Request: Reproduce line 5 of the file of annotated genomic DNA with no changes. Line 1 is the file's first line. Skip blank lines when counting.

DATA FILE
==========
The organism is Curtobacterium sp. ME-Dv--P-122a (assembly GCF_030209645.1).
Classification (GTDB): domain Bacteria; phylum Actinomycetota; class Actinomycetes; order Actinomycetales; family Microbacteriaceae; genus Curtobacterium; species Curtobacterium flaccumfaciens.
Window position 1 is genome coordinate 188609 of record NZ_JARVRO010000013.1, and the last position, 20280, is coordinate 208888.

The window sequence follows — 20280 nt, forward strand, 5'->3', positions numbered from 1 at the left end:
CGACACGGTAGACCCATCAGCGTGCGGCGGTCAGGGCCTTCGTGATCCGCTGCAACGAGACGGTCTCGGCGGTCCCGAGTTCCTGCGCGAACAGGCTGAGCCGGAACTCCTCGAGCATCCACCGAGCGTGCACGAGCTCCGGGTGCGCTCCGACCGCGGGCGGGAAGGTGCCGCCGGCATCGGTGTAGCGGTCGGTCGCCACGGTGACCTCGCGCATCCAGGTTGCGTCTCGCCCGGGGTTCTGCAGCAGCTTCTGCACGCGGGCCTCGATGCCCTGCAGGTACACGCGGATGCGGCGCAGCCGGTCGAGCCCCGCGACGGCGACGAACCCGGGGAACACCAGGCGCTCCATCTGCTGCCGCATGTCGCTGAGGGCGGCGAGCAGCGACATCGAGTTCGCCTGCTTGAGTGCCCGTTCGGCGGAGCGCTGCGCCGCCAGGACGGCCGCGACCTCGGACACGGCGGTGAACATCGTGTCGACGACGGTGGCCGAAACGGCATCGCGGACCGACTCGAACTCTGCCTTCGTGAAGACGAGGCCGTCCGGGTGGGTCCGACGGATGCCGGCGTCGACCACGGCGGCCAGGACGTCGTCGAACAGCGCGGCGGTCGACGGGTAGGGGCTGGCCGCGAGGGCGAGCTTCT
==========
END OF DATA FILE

CGACACGGTAGACCCATCAGCGTGCGGCGGTCAGGGCCTTCGTGATCCGCTGCAACGAGACGGTCTCGGCGGTCCCGAGTTCCTGCGCGAACAGGCTGAGCCGGAACTCCTCGAGCATCCACCGAGCGTGCACGAGCTCCGGGTGCGCTCCGACCGCGGGCGGGAAGGTGCCGCCGGCATCGGTGTAGCGGTCGGTCGCCACGGTGACCTCGCGCATCCAGGTTGCGTCTCGCCCGGGGTTCTGCAGCAGCTTCTGCACGCGGGCCTCGATGCCCTGCAGGTACACGCGGATGCGGCGCAGCCGGTCGAGCCCCGCGACGGCGACGAACCCGGGGAACACCAGGCGCTCCATCTGCTGCCGCATGTCGCTGAGGGCGGCGAGCAGCGACATCGAGTTCGCCTGCTTGAGTGCCCGTTCGGCGGAGCGCTGCGCCGCCAGGACGGCCGCGACCTCGGACACGGCGGTGAACATCGTGTCGACGACGGTGGCCGAAACGGCATCGCGGACCGACTCGAACTCTGCCTTCGTGAAGACGAGGCCGTCCGGGTGGGTCCGACGGATGCCGGCGTCGACCACGGCGGCCAGGACGTCGTCGAACAGCGCGGCGGTCGACGGGTAGGGGCTGGCCGCGAGGGCGAGCTTCT